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-   -   NCAA to CIS eligibility Question (http://hfboards.hockeysfuture.com/showthread.php?t=1342341)

sam12 02-05-2013 02:32 PM

NCAA to CIS eligibility Question
 
I have a question regarding NCAA and CIS eligibility. Suppose a player played 4 years of NCAA div 1 hockey, and then after his senior season played some ECHL games. The following year, they were trying to play in the ECHL again, and they made a team, but for various reasons, they never dressed for a regular season game (healthy scratch, then long term injury). Could this player play in the CIS if they were enrolled in say a Masters program the following year? So the timeline would be:
08-12 NCAA div 1
12 Spring: ECHL games
12-13: Makes ECHL team, never plays official regular season game
13-14: In school for Masters, hoping to be eligible for CIS.

Thanks!

AUS Fan 02-05-2013 03:05 PM

I would guess the answer is no, because of having played ECHL when he was over 21 years of age. (In spring of 2012)

FreddtFoyle 02-05-2013 03:15 PM

Sorry.

From the CIS eligibility FAQ:

Quote:

athletes who have been charged with a year of eligibility or a season of competition in four separate academic years within a non-Canadian post-secondary jurisdiction, such as the NCAA, are ineligible for CIS competition.
CIS student-athletes have 5 years of eligibility. If you were to transfer from NCAA to CIS after your first year in the NCAA you'd have to sit 365 days from your last NCAA game and then still have four years of eligibility left (the same as if you transferred from another CIS school). However the CIS some time ago decided to crack down on "one-year wonders" who graduated in the States and then were recruited to come and play just one year on CIS teams (it was a problem in basketball and football).

Island Husky 02-05-2013 03:48 PM

Quote:

Originally Posted by FreddtFoyle (Post 59100521)
Sorry.

From the CIS eligibility FAQ:



CIS student-athletes have 5 years of eligibility. If you were to transfer from NCAA to CIS after your first year in the NCAA you'd have to sit 365 days from your last NCAA game and then still have four years of eligibility left (the same as if you transferred from another CIS school). However the CIS some time ago decided to crack down on "one-year wonders" who graduated in the States and then were recruited to come and play just one year on CIS teams (it was a problem in basketball and football).

And hockey, Dalhousie did just that with Steve Widmeyer, no less than a star at Maine, for three years, he had to redshirt a year because of OHA play, leaving him with one and only one for the CIS in 93/94, might have even been only a half year, but definitely that. But much more so in basketball and football for sure.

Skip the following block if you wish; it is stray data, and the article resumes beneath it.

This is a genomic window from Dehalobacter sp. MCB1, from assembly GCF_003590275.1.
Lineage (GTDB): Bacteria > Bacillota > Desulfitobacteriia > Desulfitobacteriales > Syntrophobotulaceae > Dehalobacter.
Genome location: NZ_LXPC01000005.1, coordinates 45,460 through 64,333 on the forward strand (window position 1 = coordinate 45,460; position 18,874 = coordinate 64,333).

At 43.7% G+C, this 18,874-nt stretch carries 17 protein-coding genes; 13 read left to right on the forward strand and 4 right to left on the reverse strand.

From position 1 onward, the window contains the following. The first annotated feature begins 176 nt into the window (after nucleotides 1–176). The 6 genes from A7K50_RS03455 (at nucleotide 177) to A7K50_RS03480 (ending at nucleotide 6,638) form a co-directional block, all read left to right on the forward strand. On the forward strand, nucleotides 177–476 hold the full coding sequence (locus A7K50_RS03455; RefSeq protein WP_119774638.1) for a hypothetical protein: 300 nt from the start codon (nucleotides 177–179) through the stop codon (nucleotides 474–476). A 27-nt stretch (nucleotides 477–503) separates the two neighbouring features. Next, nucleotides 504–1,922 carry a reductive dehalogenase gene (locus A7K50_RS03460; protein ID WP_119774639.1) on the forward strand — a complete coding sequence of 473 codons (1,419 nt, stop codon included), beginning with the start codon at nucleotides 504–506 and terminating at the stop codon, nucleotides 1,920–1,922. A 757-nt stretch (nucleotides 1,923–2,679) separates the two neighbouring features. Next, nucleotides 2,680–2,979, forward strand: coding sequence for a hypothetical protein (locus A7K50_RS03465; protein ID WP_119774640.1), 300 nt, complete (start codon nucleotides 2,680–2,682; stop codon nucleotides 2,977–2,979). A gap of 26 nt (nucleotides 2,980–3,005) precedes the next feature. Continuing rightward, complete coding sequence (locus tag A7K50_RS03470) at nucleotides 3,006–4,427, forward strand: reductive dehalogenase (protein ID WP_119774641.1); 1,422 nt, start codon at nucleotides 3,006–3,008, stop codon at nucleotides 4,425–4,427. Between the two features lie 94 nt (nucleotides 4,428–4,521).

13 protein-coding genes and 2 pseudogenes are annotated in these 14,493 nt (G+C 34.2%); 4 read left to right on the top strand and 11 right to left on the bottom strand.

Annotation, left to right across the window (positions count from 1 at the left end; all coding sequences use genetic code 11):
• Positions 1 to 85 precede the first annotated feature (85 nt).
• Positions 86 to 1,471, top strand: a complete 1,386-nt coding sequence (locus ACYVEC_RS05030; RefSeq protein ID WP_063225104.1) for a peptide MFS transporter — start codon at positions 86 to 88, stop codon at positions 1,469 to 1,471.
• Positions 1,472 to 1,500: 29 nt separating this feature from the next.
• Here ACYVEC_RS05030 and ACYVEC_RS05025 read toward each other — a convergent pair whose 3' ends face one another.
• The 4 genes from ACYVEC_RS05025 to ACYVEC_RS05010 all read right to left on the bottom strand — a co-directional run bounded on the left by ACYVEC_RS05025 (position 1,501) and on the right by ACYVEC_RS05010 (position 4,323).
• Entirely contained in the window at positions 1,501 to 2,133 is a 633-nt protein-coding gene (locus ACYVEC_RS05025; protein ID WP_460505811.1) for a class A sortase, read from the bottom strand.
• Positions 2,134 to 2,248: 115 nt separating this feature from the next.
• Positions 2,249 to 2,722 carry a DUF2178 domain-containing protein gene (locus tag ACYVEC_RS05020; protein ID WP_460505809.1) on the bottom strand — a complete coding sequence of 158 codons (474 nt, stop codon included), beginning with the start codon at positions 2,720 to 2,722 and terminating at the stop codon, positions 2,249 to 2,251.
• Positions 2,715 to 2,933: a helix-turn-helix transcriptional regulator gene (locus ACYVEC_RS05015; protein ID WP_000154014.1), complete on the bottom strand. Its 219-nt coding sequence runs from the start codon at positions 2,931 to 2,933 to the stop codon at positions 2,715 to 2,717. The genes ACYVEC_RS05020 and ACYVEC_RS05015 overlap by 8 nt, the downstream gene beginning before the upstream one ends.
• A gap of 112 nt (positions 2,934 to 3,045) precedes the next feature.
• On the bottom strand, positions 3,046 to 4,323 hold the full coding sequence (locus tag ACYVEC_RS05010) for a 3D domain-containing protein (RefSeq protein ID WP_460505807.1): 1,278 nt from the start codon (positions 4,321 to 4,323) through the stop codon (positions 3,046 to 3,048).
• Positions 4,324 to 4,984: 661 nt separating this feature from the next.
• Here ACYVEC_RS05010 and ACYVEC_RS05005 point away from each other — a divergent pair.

Drummer 02-05-2013 04:08 PM

Quote:

Originally Posted by FreddtFoyle (Post 59100521)
Sorry.

From the CIS eligibility FAQ:

athletes who have been charged with a year of eligibility or a season of competition in four separate academic years within a non-Canadian post-secondary jurisdiction, such as the NCAA, are ineligible for CIS competition.

CIS student-athletes have 5 years of eligibility. If you were to transfer from NCAA to CIS after your first year in the NCAA you'd have to sit 365 days from your last NCAA game and then still have four years of eligibility left (the same as if you transferred from another CIS school). However the CIS some time ago decided to crack down on "one-year wonders" who graduated in the States and then were recruited to come and play just one year on CIS teams (it was a problem in basketball and football).

As Dave outlined - 4 years of NCAA (whether you graduate or not) is considered an academic career by the CIS (so 4 NCAA = 5 CIS).

Even if it wasn't, you would still not be eligible as you lost the 5th year with the 1-year of ECHL after the age of 21 (you lose 1-year of eligibility for each year you play pro after 21. In your scenario, the player is likely 21 or 22 playing pro which eats the 5th year).

The player is boxed out either way.

sam12 02-05-2013 08:34 PM

Thanks for all the replies...thought there was an outside chance I might have retained my eligibility, but wanted to check.

FreddtFoyle 02-06-2013 09:22 AM

Yes it is too bad in your case, strictly since you graduated in the NCAA. It is not uncommon for CIS students to play a sport for four years at one school, graduate, and then transfer to a different school for grad studies (often a one-year Education degree or MBA) and play their last year of eligibility. It is probably not a coincidence that the school they pick for grad school often has a strong team in their sport (although as Drummer pointed out, if you play a year of minor pro hockey, basketball, volleyball, etc. between undergraduate and grad school you will use up that last year of eligibility in order to become an "amateur" again).


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